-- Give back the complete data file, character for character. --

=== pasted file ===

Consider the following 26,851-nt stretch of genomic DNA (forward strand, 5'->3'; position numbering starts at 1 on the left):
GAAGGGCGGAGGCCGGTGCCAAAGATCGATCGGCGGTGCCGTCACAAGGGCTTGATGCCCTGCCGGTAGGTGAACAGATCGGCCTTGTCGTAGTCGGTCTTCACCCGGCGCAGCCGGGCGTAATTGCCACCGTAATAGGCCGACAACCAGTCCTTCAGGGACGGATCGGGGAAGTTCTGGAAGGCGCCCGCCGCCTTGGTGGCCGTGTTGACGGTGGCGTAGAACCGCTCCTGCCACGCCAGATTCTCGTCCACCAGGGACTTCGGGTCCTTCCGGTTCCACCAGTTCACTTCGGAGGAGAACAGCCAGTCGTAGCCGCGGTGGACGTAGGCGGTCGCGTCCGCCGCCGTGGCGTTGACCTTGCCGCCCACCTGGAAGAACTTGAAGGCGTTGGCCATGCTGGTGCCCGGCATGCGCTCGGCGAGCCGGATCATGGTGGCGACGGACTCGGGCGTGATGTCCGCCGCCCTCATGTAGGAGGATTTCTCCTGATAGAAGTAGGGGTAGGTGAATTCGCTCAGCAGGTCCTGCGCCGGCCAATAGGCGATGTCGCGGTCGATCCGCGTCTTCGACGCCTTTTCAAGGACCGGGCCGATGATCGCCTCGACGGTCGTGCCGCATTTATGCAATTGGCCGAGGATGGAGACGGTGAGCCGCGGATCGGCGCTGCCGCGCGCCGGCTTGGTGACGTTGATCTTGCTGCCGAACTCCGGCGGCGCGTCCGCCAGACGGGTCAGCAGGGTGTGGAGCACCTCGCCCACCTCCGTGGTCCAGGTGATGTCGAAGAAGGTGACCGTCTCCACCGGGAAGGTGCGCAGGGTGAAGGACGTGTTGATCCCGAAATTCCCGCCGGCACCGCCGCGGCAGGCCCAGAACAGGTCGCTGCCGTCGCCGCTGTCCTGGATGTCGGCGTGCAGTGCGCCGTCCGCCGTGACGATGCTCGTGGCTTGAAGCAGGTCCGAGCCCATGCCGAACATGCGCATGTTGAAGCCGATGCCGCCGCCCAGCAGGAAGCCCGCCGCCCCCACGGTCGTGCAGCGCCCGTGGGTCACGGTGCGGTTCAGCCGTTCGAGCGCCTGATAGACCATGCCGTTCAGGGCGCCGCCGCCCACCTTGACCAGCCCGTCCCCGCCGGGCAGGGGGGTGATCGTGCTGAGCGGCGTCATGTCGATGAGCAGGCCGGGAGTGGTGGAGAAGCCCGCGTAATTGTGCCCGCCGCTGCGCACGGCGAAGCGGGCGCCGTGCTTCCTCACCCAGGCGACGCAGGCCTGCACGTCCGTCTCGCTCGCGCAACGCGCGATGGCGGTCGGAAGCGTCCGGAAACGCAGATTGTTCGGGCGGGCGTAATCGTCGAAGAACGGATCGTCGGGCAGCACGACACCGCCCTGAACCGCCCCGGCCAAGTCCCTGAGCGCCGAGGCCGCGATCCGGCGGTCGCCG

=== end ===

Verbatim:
Consider the following 26,851-nt stretch of genomic DNA (forward strand, 5'->3'; position numbering starts at 1 on the left):
GAAGGGCGGAGGCCGGTGCCAAAGATCGATCGGCGGTGCCGTCACAAGGGCTTGATGCCCTGCCGGTAGGTGAACAGATCGGCCTTGTCGTAGTCGGTCTTCACCCGGCGCAGCCGGGCGTAATTGCCACCGTAATAGGCCGACAACCAGTCCTTCAGGGACGGATCGGGGAAGTTCTGGAAGGCGCCCGCCGCCTTGGTGGCCGTGTTGACGGTGGCGTAGAACCGCTCCTGCCACGCCAGATTCTCGTCCACCAGGGACTTCGGGTCCTTCCGGTTCCACCAGTTCACTTCGGAGGAGAACAGCCAGTCGTAGCCGCGGTGGACGTAGGCGGTCGCGTCCGCCGCCGTGGCGTTGACCTTGCCGCCCACCTGGAAGAACTTGAAGGCGTTGGCCATGCTGGTGCCCGGCATGCGCTCGGCGAGCCGGATCATGGTGGCGACGGACTCGGGCGTGATGTCCGCCGCCCTCATGTAGGAGGATTTCTCCTGATAGAAGTAGGGGTAGGTGAATTCGCTCAGCAGGTCCTGCGCCGGCCAATAGGCGATGTCGCGGTCGATCCGCGTCTTCGACGCCTTTTCAAGGACCGGGCCGATGATCGCCTCGACGGTCGTGCCGCATTTATGCAATTGGCCGAGGATGGAGACGGTGAGCCGCGGATCGGCGCTGCCGCGCGCCGGCTTGGTGACGTTGATCTTGCTGCCGAACTCCGGCGGCGCGTCCGCCAGACGGGTCAGCAGGGTGTGGAGCACCTCGCCCACCTCCGTGGTCCAGGTGATGTCGAAGAAGGTGACCGTCTCCACCGGGAAGGTGCGCAGGGTGAAGGACGTGTTGATCCCGAAATTCCCGCCGGCACCGCCGCGGCAGGCCCAGAACAGGTCGCTGCCGTCGCCGCTGTCCTGGATGTCGGCGTGCAGTGCGCCGTCCGCCGTGACGATGCTCGTGGCTTGAAGCAGGTCCGAGCCCATGCCGAACATGCGCATGTTGAAGCCGATGCCGCCGCCCAGCAGGAAGCCCGCCGCCCCCACGGTCGTGCAGCGCCCGTGGGTCACGGTGCGGTTCAGCCGTTCGAGCGCCTGATAGACCATGCCGTTCAGGGCGCCGCCGCCCACCTTGACCAGCCCGTCCCCGCCGGGCAGGGGGGTGATCGTGCTGAGCGGCGTCATGTCGATGAGCAGGCCGGGAGTGGTGGAGAAGCCCGCGTAATTGTGCCCGCCGCTGCGCACGGCGAAGCGGGCGCCGTGCTTCCTCACCCAGGCGACGCAGGCCTGCACGTCCGTCTCGCTCGCGCAACGCGCGATGGCGGTCGGAAGCGTCCGGAAACGCAGATTGTTCGGGCGGGCGTAATCGTCGAAGAACGGATCGTCGGGCAGCACGACACCGCCCTGAACCGCCCCGGCCAAGTCCCTGAGCGCCGAGGCCGCGATCCGGCGGTCGCCG